Partisan charges of political corruption have flared around the edges of the 2014 Texas elections, yet they haven’t become the focus of media coverage in the marquee races or fundamentally changed their dynamics or our expectations of the outcomes in November.
Why is it that intimations of corruption and political malfeasance stay in our peripheral vision while rarely coming into the kind of Sharpstown-like spotlight that defines an election?
The reasons for both the durability of intimations of corruption and the seemingly contradictory failure of these intimations to rise above other campaign issues can be found in patterns of public opinion. Polling shows that many Texans do think that corruption is a problem — but they see the problem through a partisan lens. To a partisan voter, claims of the “other side’s” malfeasance are readily heard and accepted; they reinforce predispositions and may even help inspire action (you’ve probably received some emails to this effect). But the same kinds of claims about one’s own candidate, filtered through the same dispositions, are quickly discarded as another example of partisan politics.
The result is that barring a major scandal, accusations meant to brand candidates as corrupt end up becoming just another part of the partisan back-and-forth, validated or rejected based on voters’ partisan predispositions.
Looking back over three years of University of Texas/Texas Tribune polling data, between 7 and 15 percent of Texans regularly select political corruption/leadership as the most important problem facing the country, with an uptick over the past two years. These national assessments are structured by partisanship. As President Obama has become more closely associated with the federal government, Republicans have grown more likely than Democrats to view corruption as the most important problem facing the country. In June 2013, 19 percent of Republicans chose corruption over any other issue, while only 8 percent of Democrats made the same choice.
In assessing the issues facing Texas, political corruption regularly registers just under 10 percent of the electorate’s choice. At the state level, partisan differences are even more apparent, a likely result of Republican control over every statewide office and both chambers of the Legislature. In our most recent poll, only 2 percent of Republicans said political corruption/leadership was the most important problem facing the state, but one in five Democrats said this was the most important problem. Taken together, perceptions of corruption, like most things, hinge on partisanship. In that same June 2014 poll, when asked which gubernatorial candidate they trusted more on the issue of ethics in government, 65 percent of Democrats and 77 percent of liberals chose Democrat Wendy Davis; 80 percent of Republicans and 77 percent of conservatives chose Republican Greg Abbott.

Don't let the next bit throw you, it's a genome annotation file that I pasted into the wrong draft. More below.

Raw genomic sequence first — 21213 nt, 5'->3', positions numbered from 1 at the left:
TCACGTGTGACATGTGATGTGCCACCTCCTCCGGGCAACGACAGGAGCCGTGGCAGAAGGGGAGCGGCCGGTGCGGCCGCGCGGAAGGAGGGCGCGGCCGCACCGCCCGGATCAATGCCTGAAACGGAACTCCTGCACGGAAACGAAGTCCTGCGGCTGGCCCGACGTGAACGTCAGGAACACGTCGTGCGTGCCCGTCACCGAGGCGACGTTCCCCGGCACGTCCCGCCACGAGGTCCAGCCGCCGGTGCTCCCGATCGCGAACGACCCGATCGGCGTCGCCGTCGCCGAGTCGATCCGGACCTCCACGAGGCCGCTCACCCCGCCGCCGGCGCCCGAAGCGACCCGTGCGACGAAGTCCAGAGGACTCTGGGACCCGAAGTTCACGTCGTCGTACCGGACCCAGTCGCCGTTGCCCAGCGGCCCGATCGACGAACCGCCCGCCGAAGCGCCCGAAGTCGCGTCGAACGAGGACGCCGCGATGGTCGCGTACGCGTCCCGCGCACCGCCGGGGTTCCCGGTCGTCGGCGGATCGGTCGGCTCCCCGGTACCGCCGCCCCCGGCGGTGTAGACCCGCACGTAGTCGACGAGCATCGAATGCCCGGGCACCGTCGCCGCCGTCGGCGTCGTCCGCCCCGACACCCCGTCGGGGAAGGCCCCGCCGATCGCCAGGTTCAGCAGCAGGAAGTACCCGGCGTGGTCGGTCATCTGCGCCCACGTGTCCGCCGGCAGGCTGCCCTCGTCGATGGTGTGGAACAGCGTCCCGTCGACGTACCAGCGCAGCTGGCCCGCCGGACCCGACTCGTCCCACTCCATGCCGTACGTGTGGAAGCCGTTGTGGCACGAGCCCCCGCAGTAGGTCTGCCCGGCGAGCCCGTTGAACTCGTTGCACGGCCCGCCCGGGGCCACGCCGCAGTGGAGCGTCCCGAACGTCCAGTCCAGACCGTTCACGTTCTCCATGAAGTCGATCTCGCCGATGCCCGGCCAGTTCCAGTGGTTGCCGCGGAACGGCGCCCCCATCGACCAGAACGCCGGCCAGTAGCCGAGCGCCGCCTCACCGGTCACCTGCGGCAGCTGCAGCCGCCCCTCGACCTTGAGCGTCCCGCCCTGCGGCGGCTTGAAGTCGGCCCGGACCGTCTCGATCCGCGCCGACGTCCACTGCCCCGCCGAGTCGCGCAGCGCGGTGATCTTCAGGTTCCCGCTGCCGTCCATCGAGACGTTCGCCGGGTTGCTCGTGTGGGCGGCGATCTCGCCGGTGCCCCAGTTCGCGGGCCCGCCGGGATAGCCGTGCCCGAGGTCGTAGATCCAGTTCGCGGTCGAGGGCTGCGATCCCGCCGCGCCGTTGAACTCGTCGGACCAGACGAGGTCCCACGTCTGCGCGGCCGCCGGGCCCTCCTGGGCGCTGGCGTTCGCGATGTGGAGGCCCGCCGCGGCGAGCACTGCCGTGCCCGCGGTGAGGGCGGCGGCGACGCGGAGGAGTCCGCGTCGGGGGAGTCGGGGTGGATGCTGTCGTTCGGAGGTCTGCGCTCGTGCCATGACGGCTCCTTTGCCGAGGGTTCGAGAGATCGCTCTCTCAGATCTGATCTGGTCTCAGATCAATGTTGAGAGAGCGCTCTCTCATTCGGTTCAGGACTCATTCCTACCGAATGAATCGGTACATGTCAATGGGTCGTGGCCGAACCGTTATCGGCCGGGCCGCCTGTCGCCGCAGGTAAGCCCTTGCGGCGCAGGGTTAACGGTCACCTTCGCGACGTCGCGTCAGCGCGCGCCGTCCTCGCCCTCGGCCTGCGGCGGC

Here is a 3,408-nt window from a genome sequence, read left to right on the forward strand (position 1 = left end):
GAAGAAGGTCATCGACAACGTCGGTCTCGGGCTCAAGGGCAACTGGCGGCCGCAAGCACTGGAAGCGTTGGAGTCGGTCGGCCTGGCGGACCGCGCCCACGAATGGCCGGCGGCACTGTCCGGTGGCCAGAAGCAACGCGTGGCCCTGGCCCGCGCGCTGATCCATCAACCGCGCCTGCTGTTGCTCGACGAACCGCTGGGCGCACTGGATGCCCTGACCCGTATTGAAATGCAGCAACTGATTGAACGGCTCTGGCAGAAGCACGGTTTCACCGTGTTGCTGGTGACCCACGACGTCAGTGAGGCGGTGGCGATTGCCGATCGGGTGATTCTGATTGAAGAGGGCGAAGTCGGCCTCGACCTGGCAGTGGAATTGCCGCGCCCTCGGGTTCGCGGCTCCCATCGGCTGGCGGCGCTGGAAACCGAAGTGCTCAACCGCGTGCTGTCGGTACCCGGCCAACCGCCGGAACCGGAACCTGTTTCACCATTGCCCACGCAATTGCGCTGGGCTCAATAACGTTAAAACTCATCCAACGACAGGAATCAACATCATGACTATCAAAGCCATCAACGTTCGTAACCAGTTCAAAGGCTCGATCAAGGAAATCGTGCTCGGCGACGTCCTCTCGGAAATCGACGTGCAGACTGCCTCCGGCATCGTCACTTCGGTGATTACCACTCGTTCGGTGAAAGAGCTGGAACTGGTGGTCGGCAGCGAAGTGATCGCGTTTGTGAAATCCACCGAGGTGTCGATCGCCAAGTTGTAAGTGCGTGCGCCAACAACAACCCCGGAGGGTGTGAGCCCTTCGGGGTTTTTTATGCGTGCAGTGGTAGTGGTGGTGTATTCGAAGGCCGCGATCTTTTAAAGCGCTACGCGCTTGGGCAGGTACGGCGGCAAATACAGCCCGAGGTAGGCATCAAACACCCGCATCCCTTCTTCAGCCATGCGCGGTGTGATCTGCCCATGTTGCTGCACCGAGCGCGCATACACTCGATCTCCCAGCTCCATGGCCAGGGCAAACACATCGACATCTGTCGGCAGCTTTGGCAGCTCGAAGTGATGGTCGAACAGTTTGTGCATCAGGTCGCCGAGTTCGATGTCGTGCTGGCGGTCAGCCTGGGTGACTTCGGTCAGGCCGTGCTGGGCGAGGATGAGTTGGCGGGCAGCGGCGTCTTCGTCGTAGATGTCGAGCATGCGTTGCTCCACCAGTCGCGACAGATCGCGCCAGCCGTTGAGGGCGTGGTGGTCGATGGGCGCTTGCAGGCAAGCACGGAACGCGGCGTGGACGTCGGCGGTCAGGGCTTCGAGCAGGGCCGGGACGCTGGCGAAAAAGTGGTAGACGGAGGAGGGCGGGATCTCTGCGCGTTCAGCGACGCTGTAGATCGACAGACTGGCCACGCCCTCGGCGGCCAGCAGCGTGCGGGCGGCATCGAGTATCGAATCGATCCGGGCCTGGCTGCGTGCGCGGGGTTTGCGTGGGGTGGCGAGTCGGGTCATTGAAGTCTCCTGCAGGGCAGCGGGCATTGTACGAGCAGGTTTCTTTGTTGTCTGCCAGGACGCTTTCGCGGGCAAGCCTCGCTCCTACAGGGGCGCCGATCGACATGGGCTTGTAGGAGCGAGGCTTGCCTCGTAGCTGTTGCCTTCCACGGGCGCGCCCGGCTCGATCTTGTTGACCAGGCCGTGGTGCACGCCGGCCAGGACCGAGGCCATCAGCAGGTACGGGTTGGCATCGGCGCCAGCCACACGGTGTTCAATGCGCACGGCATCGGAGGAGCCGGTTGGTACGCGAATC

Thus, candidates can be sure that a faction of partisans remains ready to accept charges of the opposing candidate’s malfeasance before they hear specifics. In the artless language of the social sciences, we call this “confirmation bias”: the tendency to favor arguments that support one’s pre-existing beliefs, and to eschew arguments that contradict those beliefs.
While this confirmation bias may help reinforce partisan predispositions, it’s unlikely to alter the partisan composition of the electorate. So why do campaigns continually focus on the corruption or malfeasance of the other side? One reason is temptation — the possibility that with a single action they might, just might, be able to disqualify an opponent. The other, less sexy reason is that campaigns don’t want to be caught sitting on their hands while enduring a public tarring and feathering. In the end, both sides of a campaign usually argue that the other is corrupt, and the effect on the election outcome is a wash. The seemingly structural consequence of this tit-for-tat strategy is the recurring feeling that corruption is always an emerging issue in every election.
Real questions provide the raw material for this perception in the current election cycle. At the top of the list is attorney general candidate Ken Paxton’s running afoul of securities laws. But the governor’s race has provided plenty of its own examples, ranging from Davis’ proximity to an FBI investigation of her law firm’s involvement in transportation contracts in North Texas to Abbott’s proximity to the Cancer Prevention and Research Institute of Texas’ financial mismanagement, as well as — most recently — contributions to Abbott from donors with matters related to his job as attorney general.
Yet however much partisans may seize on one of the examples above, neither campaign seems poised to break through the dynamics of partisan perceptions that both fuel and limit corruption's potential as a campaign strategy. Talk of corruption is hardly new to this cycle — but neither is the fizzling of expectations that it will be decisive. Corruption, packaged as “cronyism,” was widely seen as Gov. Rick Perry’s key vulnerability in 2010, but it never materialized as a fatal issue for him in either his hard-fought primary against Kay Bailey Hutchison or the general election against Bill White. Cronyism was even raised again in Perry’s unsuccessful 2012 presidential campaign. As it turned out, Perry’s failure there had nothing to do with charges of corruption and everything to do with how he failed to capitalize on his moment of opportunity, however transitory — a lesson likely to be repeated in the 2014 races.